Alt-right figure Milo Yiannopoulos, formerly of Breitbart, racked up more than $2m of debt in 2018 when he became persona non gratafor paid speaking events. Far right figures from Alex Jones to Laura Loomer have been kicked off Facebook. UK far right figure ‘Tommy Robinson’ – already banned from Twitter – was banned from Facebook for inciting racial hatred, particularly against Muslims.
Hopkins herself is banned from entering South Africa because of her racist views. She shares a platform with Holocaust deniers. She enthusiastically meets up with senior figures in Germany’s far-right AfD and the Nazi-founded Austrian Freedom Party, which Israel itself boycotts.
But Hasson-Nahoum is unable to see that offering a platform to Katie Hopkins creates a space for the spreading of hatred within Israel. And it is a catastrophic failure to understand the threats facing the exact same diaspora communities with whom she is supposed to engage.
An argument between the Deputy Mayor of Jerusalem and British Jewish activists over a film screening may seem like the height of Jewish Twitter parochialism, but it exposes the growing chasm between Israel and the Jewish Diaspora. Diaspora theorist James Clifford stated that homecomings are, by definition, the end of diaspora, and two generations after the founding of the state, this is becoming clearer.
Israeli politicians, not least Israel’s most recent Diaspora Minister Naftali Bennett, proactively act against the interests of Diaspora Jews, most infamously by his comments to U.S. Jews after 11 Jews died in the Pittsburgh shootings denying there was any upsurge in anti-Semitism in America. They then cry betrayal when these same diasporas refuse to toe the political line demanded by the Israeli government.
That the Deputy Mayor for Diaspora engagement and tourism saw fit to host Hopkins shows either a woeful inability to understand her brief, or a genuine belief that facilitating the screening of an openly Islamophobic “documentary” is of benefit to Jerusalem, the State of Israel, or her own political career. Either of these call into question her fitness for political life in a city my own family has resided in since 1925.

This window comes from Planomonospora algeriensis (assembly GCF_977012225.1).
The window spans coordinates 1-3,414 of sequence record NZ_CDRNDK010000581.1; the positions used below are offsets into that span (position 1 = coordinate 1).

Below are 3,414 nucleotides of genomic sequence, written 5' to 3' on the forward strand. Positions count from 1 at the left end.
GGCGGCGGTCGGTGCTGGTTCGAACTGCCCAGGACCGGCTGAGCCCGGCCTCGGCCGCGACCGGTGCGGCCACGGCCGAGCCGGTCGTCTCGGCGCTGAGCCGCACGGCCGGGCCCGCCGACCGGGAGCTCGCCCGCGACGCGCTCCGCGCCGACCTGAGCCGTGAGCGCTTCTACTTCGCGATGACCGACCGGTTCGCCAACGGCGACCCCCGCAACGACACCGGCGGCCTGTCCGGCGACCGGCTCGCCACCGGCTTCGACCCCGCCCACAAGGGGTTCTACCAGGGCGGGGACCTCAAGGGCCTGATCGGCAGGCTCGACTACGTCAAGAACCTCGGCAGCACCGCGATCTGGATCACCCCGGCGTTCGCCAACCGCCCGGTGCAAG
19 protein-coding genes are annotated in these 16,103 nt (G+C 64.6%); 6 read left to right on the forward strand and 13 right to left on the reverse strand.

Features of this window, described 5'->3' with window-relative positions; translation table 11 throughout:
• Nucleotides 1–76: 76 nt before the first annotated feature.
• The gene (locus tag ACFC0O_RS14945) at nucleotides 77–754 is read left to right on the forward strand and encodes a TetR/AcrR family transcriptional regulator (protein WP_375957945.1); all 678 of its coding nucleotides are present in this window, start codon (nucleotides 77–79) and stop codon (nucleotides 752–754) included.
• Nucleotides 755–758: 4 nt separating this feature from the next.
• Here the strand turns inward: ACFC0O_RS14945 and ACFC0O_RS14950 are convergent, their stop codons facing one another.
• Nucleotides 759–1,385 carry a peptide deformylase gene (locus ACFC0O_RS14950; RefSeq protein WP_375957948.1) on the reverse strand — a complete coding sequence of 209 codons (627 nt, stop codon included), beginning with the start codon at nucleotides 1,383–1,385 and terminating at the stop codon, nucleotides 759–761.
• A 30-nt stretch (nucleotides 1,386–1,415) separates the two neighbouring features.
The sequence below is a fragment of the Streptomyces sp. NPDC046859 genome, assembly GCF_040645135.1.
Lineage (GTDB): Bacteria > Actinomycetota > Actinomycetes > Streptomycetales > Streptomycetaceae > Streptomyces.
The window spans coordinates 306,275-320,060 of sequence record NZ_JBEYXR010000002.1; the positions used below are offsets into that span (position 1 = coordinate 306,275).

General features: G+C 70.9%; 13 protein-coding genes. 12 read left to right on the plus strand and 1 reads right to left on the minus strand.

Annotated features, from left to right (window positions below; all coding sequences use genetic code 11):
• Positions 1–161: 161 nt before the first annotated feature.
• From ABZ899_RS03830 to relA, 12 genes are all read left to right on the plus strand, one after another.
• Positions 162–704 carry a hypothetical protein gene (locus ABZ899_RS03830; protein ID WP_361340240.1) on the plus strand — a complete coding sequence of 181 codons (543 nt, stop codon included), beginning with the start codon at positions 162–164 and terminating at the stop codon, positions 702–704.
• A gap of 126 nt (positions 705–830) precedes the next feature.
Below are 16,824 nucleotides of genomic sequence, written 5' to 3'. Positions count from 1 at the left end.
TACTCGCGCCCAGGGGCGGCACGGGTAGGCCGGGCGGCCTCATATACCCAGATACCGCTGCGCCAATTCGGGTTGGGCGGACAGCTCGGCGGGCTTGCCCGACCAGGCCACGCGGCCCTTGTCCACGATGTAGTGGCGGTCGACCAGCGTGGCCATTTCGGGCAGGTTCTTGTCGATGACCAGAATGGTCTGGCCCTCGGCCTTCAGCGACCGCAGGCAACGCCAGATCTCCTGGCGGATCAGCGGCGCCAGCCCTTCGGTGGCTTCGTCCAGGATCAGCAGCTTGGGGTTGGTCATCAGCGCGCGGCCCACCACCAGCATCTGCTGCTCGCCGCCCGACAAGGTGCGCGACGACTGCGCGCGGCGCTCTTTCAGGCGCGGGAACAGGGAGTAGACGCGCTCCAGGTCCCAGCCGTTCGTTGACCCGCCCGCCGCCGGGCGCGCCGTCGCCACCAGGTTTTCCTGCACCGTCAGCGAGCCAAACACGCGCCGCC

The political climate for British Jews has worsened over the past few years. Many community activists have worked hard to push back against the racism and anti-Semitism creeping into our politics and society. So when elected officials like Hasson-Nahoum enable and support figures on the far-right – who dress up as opponents of anti-Semitism and lovers of Israel to signal boost their hatred of migrants and minorities – is more than demoralizing.
We will only be able to really root out anti-Semitism once we can decouple the idea that anyone anointing themselves crusaders against anti-Jewish hate, champions of pseudo “Judeo-Christian values” and self-declared “supporters of Israel” gets a free pass for the racism they direct against others.
We must stand together with the minorities targeted by vicious troll influencers like Hopkins, not to mention strongman autocrats in the mould of Orban and Bolsonaro, and not roll out the red carpet for them in Jerusalem.